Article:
I write a weekly column, WordWays, in the Otago Daily Times newspaper, in which I look at language matters, very broadly conceived. Articles range from the history and grammar and wordstock of English, to its family of languages and beyond, to the purposes of speaking and writing in it, and the rights and wrongs of spelling, pronunciation, grammar, syntax, you name it. I return whenever possible to the best exemplars of our language, Shakespeare, Milton, Dickens — the giants of English expression.
Recently someone described me as a “word-surgeon”. This prompted me to examine her metaphor. I dissect words, and study their anatomy. I work out how language ticks and sometimes I sound like a GP when asked for advice on usage. But, a word-surgeon?
I do sometimes propose that some word or phrase be “cut out” of one’s usage —most likely in the written form, because speech is freer, more personal, and has more contextual help (from gestures and facial movements) to achieve clear understanding or goodwill. More often, I find myself recommending self-rationing, and most often of all I advise reserving some current favourite expression, some media buzz-word or colourful metaphor, for the right occasion. Or a strong word for a big occasion; for instance, an emotive word like “jealousy” or “spite” for the rare times when naming it could do some good.
And I dissect. Individual words aren’t as interesting as language in fuller action, though dictionaries and wordsmiths tend to think most about these monads. Still, each word is born, lives, grows, travels and changes, before it dies. It has kindred. And it has parts, which can be dissected.
Dissection itself, for instance, is borrowed from Latin, from which tongue we see its make-up. Dis– prefix, “apart, in separate directions”: like disheveled, “hair all over the place”. And –sect– from secare, the verb to cut. And –ion, from Latin nouns in –io which describe an action. Like transaction.
This pattern, of a word having its main idea amidships, modified by prefix and suffix, is very common. In a language quite unconnected with Latin, biblical Hebrew, the same combination is even more evident. Linguistic typology is based on this kind of recurring pattern, which is not accounted for by a simple etymology like deriving English dissection out of the Latin from which it was taken.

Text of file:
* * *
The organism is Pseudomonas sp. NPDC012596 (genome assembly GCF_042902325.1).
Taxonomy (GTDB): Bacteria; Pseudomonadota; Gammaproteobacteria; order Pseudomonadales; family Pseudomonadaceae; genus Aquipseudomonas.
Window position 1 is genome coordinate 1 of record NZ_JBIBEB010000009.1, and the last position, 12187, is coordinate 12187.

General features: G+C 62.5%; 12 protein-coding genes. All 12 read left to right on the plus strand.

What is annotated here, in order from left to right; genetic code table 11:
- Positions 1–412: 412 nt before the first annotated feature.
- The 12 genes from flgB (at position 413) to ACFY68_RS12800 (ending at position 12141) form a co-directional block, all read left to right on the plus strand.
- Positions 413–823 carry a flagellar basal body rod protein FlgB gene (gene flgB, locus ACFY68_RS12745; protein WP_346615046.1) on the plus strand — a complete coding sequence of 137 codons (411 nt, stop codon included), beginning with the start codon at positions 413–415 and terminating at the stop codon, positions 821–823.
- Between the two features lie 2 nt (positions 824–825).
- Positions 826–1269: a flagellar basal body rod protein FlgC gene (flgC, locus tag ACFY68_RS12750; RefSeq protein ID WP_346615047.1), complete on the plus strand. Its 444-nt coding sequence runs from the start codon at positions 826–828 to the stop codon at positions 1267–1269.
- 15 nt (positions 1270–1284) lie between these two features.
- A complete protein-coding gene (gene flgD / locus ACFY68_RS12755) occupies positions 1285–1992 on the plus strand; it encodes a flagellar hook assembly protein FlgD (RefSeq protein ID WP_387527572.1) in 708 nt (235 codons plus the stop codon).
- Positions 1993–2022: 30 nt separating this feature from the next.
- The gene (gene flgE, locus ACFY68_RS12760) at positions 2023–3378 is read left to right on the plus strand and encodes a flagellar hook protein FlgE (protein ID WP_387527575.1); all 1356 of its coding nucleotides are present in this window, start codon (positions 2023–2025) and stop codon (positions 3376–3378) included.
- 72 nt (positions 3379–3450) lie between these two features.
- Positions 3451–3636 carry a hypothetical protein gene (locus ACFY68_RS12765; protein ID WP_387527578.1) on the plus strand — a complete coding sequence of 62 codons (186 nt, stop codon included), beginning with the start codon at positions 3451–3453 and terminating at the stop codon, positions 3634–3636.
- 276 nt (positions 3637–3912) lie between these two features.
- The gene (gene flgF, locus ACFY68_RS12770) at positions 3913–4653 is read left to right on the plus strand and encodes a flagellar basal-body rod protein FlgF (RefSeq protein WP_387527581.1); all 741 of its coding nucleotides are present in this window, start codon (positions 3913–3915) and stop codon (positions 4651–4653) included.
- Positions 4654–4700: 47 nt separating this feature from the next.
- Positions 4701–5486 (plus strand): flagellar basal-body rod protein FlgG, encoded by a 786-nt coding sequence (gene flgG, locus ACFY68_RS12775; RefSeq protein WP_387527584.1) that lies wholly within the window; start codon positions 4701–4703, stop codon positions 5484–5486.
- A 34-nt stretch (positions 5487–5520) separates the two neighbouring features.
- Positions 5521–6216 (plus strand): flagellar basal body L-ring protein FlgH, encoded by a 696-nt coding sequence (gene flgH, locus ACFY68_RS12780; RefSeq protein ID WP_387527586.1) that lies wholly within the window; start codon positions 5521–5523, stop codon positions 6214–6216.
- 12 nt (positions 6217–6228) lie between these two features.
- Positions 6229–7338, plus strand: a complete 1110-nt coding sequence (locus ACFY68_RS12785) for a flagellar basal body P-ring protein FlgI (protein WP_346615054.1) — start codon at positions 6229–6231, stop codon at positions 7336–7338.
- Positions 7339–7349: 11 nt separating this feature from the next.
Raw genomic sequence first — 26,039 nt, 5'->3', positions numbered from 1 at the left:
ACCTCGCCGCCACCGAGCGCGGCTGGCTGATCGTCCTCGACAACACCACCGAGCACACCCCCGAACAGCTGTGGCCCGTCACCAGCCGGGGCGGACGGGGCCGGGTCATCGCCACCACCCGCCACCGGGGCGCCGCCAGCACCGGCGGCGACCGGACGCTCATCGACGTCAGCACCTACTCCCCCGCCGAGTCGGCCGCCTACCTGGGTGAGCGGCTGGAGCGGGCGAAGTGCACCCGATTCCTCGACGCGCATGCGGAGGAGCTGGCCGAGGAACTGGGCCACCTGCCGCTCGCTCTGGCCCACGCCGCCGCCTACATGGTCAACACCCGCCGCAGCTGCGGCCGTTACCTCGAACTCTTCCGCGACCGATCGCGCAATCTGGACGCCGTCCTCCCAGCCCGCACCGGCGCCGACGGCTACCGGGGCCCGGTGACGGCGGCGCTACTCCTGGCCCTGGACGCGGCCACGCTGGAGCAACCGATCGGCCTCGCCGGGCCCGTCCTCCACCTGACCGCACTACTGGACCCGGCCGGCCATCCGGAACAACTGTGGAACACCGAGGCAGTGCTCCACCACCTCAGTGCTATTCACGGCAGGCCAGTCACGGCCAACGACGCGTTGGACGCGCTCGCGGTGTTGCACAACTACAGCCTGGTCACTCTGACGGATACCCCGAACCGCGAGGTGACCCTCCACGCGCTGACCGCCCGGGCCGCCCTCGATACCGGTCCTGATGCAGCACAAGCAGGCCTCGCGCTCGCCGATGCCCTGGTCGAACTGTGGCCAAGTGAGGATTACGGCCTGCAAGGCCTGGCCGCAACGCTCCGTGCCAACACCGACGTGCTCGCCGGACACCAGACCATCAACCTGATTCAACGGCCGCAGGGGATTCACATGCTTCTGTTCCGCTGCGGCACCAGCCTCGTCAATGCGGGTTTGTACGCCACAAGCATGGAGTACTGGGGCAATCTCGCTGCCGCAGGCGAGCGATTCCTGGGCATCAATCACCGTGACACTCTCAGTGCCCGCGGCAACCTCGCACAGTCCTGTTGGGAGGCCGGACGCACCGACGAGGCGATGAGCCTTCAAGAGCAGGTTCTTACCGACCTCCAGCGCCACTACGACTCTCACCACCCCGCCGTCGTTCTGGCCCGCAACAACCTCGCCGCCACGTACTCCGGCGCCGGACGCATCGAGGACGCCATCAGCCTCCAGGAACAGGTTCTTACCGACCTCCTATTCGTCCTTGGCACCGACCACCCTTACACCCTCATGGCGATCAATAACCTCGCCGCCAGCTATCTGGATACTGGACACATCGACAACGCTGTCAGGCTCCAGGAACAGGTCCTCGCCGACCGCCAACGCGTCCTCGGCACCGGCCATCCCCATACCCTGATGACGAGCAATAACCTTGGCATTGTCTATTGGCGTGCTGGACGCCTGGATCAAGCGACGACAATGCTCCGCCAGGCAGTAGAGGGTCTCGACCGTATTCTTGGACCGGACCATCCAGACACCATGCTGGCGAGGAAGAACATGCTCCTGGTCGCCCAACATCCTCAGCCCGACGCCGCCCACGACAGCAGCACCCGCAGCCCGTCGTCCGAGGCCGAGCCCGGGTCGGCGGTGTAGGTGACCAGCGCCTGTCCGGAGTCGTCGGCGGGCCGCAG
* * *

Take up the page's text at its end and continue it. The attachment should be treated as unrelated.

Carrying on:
And such dissecting is not always simple. Take surgeon. If English spelling makes you compare pigeon and dungeon or sturgeon, forget it. Surgeon was sorgien in Middle English. It came from Old French serurgien or cirurgien, which had it from Latin chirurgos, and had come to the Romans (as so often with medicine) out of Greek, kheirourgos — “working by hand.” Surgeon, once this dissecting is over, comes in two parts, from the fact that a surgeon “works” at healing with the “hands”. To a word-dissector, the vagaries of spelling and pronunciation, shortening and borrowing, become as fascinating as the history of medicine (of which indeed they form part).
All the same, surgery and dissection don’t altogether appeal to me as metaphors to define what I do. Words as they work together have a good health, like the good health of the whole human body, or that of body, mind, and spirit together. For this reason, examining the syntax of a sentence tells you more about language than this or that word within it. Syntax, the “arranging together” of words (Greek sun+taxis), shows the skeleton and muscles of language in action.
Rather than surgeon or dissector or even anatomist of language, I prefer to think of myself as a word “doctor”: consultant, or clinical psychiatrist, are too grand, so maybe a GP. No drugs are prescribed: instead I suggest patterns of avoidance, of temperance and right use, and role models. Self-awareness, self-criticism, reading your own words aloud and hearing yourself, give a more enduring path to the good health of writing. Speaking too? Harder still.
The link with Corpus leaps out: does the good health of language tell its readers anything about its human counterpart? Does it have a wellness, well-being, or soundness and so on, distinct from its “health”? Are these states defined by their opposites, for certainly language likes to work with words in pairs, or sets, a system of differences?
Mind you, any analogy with medicine is limiting. How far should one try to intervene at all, or even guide usage? Linguistics abhors prescriptiveness.
But yes: on the whole, the analogy makes sense. We do know a “fit body” when we see one in action. We can often say what (as the word entails) it is “fit” and ready for. As a teacher and practitioner, I do know when I read or hear good English in action. And I shudder at its misuse or manhanding, written and spoken. Language, too, once spoke of “fit” language—purposeful expression. “I sought fit words to paint the blackest face of woe,” warbled Sir Philip Sidney. Our social world teems with unfit words, from people who don’t know and increasingly don’t care how to express a thought well.
But still beware the downside. The equivalent to being a health fanatic is caring too much about expression. Competent pedants pounce on a fault. Fluent writers show off their fluency, when they indulge in “fine writing,” every main point a purple patch. Columnist, beware.
Since retiring from the Otago University English Department, Dr John Hale has divided his energy between research on John Milton (six books to date), and the more pressing deadlines of a weekly Otago Daily Times WordWays column, with occasional teaching for the U3A.